Brodie D,(1996) 'The Heart of the Matter: Mutual Trust and Confidence' 25 Industrial Law Journal 121

Collins H,(2003)”Employment Law”, Oxford: Oxford University Press Collins H,(2003)”Employment Law”, Oxford: Oxford University Press

Books

Bowers J & Honeyball S, (2002) “Bowers and Honeyball Textbook on L

Labour Law”, Oxford University Press

Cabrelli D, (2005) “The Implied Term of Mutual Trust and Confidence: An Emerging Overarching Principle?” Industrial Law Journal 34 (284)

Deakin s & Morris G, (2003) “Labour Law”, Third Edition, Lexis Nexis

Dudington J, (2003) “Employment Law”, Pearson Higher Education

Freedland M,(2003) “The Personal Employment Contract” Oxford: Oxford University Press

Lewis D & Sargeant M, (2005) “Employment Law” , Pearson Higher Education Press

Willey B, (2003) “Employment Law in Context”, Pearson Professional Education

1

Footnotes

[1] Re Public Service Employee Relations Act [1987] 1 SCR 313 at 368, per Dickson CJ J

[2] Cabrelli D, (2005) “The Implied Term of Mutual Trust and Confidence: An Emerging Overarching Principle?” Industrial Law Journal 34 (284)

[3] Malik v BCCI [1998] AC 20, 35 per Lord Nicholls and 45 per Lord Steyn adopting the wording of Browne-Wilkinson J in Woods v WM Car Services (Peterborough) Ltd [1981] ICR 666, 670

[4] Brodie D,(2001) “Mutual Trust and the Values of the Employment Contract”30 Industrial Law Journal 84

[5] Freedland M,(2003) “The Personal Employment Contract” Oxford: Oxford University Press

[6]Collins H,(2003)”Employment Law”, Oxford: Oxford University Press,

[7] Freedland M,(2003) “The Personal Employment Contract” Oxford: Oxford University Press at page 159

[8] Brodie D,(1996) 'The Heart of the Matter: Mutual Trust and Confidence' 25 Industrial Law Journal 121 at 126

[9] Brodie D,(1996) 'The Heart of the Matter: Mutual Trust and Confidence' 25 Industrial Law Journal

[10] Brodie D,(1996) 'The Heart of the Matter: Mutual Trust and Confidence' 25 Industrial Law Journal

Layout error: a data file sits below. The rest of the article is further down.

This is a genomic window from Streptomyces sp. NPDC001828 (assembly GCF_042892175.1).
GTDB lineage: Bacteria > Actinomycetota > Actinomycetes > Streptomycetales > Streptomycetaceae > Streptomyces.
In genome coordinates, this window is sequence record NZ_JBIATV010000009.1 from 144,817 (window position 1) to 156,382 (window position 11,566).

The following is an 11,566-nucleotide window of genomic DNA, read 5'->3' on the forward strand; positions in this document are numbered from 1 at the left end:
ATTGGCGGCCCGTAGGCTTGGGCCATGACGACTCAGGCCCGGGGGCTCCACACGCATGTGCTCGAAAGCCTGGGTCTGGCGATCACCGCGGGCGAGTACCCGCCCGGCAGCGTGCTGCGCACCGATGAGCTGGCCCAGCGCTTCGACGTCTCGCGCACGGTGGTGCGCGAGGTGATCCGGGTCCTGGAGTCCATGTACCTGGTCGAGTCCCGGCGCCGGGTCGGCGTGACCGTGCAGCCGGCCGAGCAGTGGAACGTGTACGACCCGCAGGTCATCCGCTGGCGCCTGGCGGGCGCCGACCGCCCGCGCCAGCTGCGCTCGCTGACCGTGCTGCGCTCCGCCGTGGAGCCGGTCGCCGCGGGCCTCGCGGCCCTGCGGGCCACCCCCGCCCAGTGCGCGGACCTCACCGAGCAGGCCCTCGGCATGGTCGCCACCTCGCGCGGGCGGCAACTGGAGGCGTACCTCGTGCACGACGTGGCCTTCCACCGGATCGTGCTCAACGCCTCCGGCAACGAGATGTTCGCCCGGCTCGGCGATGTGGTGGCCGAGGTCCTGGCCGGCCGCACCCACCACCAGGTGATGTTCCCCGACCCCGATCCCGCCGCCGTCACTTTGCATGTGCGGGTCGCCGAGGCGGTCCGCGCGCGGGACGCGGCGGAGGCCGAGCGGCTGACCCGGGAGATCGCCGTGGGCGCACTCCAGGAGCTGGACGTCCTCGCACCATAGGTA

[11] Brodie D,(1996) 'The Heart of the Matter: Mutual Trust and Confidence' 25 Industrial Law Journal

[12] See Malik v BCCI [1997] IRLR 462; Johnstone v Bloomsbury Area Health Authority [1991] IRLR 118

[13] see, for example, Secretary of State for Employment v Associated Society of Locomotive Engineers and Firemen (No 2) [1972] 2 QB 455

[14] Isle of Wight Tourist Board v Coombes [1976] IRLR 413

[15] Fyfe & McGrouther v Byrne [1977] IRLR 29

[16] [1977] IRLR 455

[17] [1979] IRLR 84

[18] [1984] IRLR 465

[19] [1997] IRLR 462

[20] Burrows,(1968) “Contractual Co-operation and the Implied Term” 31 Modern Law Review 390

[21] Brodie D, (1998) “Beyond Exchange: The New Contract of Employment” 27 Industrial Law Journal 79

[22] [1999] IRLR 87

[23] [2004] IRLR 42

[24] Cabrelli D, (2005) “The Implied Term of Mutual Trust and Confidence: An Emerging Overarching Principle?” Industrial Law Journal 34 (284)

[25] Johnson v Unisys Limited [2001] IRLR 279

[26] Malik v BCCI [1998] AC 20

[27]Johnson v Unisys Limited [2001] IRLR 279

[28] [2003] IRLR 756

[29] [1999] IRLR 299

[30] There are other cases where the failure of the employer to take positive action was held to amount to a breach of trust and confidence, see e.g. TSB Bank v Harris [2000] IRLR 157 and Waltons v Morse & Dorrington [1997] IRLR 488. See also Lindsay P in Croft v Consignia plc [2002] IRLR 851, 859